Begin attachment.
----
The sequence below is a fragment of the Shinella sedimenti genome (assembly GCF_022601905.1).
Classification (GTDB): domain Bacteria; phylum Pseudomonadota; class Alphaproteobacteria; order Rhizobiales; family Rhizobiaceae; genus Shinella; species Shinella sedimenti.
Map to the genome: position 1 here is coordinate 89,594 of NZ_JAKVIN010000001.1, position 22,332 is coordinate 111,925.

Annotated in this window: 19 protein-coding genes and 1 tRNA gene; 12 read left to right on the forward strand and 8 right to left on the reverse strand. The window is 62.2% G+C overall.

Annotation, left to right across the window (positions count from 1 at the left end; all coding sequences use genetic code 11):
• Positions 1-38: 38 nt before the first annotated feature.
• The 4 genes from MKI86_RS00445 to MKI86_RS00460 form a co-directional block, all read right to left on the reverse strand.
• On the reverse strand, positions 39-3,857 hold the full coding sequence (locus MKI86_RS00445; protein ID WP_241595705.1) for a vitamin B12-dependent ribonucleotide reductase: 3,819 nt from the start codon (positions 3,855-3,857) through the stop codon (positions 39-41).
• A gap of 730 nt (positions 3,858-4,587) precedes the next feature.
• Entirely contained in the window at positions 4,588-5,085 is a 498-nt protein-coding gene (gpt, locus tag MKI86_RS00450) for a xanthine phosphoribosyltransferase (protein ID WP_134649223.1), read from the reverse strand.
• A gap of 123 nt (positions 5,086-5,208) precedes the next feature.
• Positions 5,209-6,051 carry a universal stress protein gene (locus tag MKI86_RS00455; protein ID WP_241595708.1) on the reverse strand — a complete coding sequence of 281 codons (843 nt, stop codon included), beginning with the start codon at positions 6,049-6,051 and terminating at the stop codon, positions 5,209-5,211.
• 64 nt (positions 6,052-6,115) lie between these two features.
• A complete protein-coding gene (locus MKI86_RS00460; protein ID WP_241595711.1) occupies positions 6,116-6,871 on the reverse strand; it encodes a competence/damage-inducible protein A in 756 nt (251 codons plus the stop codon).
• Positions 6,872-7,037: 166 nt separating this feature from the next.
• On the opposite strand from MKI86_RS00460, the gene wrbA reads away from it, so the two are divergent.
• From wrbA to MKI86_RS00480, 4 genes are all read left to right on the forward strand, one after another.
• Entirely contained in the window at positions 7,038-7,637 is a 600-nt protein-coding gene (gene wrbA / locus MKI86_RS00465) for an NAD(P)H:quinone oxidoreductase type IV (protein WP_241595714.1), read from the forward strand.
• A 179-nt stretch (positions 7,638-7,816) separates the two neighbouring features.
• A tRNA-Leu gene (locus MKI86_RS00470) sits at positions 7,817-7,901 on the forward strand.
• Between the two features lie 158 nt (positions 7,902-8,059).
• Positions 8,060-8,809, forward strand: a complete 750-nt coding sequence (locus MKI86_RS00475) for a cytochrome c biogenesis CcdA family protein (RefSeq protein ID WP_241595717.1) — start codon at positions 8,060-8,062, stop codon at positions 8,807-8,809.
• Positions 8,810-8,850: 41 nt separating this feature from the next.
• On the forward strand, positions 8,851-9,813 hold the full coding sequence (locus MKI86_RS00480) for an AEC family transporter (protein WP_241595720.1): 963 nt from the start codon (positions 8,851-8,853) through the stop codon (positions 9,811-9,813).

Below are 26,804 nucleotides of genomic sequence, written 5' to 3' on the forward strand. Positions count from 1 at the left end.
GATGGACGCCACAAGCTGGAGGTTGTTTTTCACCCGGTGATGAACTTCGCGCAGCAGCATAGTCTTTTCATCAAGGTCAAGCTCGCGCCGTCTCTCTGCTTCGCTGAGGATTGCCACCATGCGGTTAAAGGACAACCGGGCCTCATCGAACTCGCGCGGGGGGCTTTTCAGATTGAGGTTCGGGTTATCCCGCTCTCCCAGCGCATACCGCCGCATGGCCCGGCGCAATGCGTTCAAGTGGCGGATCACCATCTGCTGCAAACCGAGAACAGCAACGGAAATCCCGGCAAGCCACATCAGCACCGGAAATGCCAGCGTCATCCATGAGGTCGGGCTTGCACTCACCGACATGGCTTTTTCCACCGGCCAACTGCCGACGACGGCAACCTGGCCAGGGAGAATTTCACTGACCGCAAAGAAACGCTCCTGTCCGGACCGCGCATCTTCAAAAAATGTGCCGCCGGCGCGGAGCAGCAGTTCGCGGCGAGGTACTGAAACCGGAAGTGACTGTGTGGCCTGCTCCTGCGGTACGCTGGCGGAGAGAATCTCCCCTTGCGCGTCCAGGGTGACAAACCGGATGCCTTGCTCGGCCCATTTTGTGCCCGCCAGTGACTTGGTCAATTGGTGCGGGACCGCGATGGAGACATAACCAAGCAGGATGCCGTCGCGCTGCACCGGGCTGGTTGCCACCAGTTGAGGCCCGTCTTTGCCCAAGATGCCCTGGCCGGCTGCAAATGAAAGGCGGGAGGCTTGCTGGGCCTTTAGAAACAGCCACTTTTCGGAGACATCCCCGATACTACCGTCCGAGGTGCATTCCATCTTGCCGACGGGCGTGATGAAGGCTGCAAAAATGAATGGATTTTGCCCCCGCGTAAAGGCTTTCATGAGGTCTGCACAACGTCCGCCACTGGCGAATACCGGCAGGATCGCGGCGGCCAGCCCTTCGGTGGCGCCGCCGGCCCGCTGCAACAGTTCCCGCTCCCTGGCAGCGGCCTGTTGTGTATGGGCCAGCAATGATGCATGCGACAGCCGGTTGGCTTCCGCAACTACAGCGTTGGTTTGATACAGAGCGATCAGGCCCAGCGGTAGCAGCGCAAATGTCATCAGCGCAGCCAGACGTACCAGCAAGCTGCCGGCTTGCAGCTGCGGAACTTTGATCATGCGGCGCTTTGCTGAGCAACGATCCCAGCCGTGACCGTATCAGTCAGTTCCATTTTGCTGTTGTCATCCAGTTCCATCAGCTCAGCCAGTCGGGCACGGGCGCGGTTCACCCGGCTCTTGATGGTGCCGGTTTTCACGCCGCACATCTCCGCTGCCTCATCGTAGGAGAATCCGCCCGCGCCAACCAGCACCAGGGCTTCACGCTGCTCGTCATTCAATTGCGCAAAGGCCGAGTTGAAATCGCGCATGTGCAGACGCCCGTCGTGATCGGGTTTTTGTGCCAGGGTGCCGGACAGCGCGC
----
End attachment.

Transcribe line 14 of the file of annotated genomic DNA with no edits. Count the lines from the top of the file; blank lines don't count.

• A complete protein-coding gene (locus MKI86_RS00460; protein ID WP_241595711.1) occupies positions 6,116-6,871 on the reverse strand; it encodes a competence/damage-inducible protein A in 756 nt (251 codons plus the stop codon).